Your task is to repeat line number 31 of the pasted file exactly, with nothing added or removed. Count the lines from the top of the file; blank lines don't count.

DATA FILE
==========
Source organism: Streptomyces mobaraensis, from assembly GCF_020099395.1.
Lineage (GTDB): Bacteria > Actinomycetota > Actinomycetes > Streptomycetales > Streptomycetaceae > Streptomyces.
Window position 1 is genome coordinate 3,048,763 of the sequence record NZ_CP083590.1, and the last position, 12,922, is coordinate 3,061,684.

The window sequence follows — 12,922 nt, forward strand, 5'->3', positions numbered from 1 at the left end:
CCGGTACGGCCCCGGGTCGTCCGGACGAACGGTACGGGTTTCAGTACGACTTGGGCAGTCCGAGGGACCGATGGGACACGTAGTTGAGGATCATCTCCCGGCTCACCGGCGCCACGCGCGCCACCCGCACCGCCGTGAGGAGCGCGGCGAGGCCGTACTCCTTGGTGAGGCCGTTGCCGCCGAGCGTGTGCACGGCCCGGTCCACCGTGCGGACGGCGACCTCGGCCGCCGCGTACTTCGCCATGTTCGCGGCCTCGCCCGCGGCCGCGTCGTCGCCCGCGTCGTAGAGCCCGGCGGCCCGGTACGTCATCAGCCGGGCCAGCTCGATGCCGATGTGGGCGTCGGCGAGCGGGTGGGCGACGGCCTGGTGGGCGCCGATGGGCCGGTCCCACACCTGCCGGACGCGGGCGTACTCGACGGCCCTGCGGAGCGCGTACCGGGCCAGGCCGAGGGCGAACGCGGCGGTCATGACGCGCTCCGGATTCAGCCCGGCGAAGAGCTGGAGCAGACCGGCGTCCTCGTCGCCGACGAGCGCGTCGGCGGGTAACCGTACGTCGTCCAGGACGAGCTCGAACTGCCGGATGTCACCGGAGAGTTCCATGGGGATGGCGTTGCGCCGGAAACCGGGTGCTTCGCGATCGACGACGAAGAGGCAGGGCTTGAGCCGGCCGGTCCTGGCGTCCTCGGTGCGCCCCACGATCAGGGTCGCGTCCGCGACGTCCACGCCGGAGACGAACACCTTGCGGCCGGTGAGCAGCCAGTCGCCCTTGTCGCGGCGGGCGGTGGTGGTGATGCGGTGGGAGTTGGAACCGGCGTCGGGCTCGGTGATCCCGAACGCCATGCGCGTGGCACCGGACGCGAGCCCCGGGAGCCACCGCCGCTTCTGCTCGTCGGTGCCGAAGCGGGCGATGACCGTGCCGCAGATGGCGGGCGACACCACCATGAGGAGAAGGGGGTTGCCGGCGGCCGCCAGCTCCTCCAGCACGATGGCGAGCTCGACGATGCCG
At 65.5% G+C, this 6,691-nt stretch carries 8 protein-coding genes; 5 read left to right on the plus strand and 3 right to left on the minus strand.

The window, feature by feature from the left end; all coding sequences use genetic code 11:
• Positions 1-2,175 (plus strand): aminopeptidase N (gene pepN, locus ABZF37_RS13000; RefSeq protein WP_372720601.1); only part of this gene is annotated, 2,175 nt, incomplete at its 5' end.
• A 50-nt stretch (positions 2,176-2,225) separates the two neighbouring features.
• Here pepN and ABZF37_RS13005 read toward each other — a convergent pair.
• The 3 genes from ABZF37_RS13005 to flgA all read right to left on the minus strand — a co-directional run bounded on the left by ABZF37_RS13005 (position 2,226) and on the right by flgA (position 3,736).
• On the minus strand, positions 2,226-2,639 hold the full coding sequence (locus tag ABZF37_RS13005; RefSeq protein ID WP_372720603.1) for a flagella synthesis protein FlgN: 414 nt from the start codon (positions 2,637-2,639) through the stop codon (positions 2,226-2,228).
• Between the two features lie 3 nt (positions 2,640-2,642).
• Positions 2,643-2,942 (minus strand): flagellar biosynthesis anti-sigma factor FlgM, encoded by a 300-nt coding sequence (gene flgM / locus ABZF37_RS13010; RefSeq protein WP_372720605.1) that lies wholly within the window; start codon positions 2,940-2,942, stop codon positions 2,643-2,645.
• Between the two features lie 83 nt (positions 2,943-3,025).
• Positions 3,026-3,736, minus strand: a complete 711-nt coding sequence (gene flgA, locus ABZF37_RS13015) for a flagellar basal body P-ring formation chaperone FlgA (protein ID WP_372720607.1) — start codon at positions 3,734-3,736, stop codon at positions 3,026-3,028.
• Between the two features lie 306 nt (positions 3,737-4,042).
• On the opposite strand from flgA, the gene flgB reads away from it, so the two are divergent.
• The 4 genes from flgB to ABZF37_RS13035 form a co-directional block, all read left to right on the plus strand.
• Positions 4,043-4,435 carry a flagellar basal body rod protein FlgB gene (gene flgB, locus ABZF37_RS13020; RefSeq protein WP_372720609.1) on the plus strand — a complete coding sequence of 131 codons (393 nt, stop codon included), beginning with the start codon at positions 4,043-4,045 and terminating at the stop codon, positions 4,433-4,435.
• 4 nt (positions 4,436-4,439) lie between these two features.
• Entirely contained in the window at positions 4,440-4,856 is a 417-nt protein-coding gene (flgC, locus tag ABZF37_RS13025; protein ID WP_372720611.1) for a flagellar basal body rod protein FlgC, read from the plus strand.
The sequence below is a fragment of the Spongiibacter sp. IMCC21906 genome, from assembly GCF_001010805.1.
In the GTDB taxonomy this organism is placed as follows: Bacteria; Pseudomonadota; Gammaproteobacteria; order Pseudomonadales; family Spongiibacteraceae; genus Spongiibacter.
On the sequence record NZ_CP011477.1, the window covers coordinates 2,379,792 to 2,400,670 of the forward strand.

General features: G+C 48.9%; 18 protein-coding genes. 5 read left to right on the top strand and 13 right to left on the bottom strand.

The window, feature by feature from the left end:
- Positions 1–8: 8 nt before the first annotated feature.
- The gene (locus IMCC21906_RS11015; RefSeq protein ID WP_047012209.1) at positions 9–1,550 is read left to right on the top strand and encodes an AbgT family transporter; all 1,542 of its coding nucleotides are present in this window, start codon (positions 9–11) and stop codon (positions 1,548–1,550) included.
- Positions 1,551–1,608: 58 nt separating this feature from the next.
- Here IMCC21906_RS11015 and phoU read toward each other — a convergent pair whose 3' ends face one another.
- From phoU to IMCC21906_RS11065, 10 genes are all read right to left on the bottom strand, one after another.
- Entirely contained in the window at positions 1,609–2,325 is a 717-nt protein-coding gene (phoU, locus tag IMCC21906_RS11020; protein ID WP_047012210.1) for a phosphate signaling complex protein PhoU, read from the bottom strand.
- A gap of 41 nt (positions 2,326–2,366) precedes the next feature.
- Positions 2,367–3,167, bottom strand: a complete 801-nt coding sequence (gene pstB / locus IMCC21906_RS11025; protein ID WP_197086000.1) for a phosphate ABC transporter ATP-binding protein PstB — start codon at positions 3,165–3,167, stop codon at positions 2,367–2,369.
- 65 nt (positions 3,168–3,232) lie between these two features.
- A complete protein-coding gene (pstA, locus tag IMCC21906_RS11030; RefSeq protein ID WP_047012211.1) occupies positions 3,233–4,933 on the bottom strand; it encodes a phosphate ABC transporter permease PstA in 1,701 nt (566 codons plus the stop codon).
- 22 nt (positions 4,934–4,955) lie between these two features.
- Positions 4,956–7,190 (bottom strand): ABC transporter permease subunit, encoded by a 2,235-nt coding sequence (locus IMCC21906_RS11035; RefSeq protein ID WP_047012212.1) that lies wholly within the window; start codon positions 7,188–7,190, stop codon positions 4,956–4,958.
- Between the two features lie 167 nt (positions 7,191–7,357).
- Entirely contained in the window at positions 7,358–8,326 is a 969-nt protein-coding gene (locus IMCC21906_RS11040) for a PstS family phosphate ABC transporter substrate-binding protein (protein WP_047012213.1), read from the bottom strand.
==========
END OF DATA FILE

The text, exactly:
- Here IMCC21906_RS11015 and phoU read toward each other — a convergent pair whose 3' ends face one another.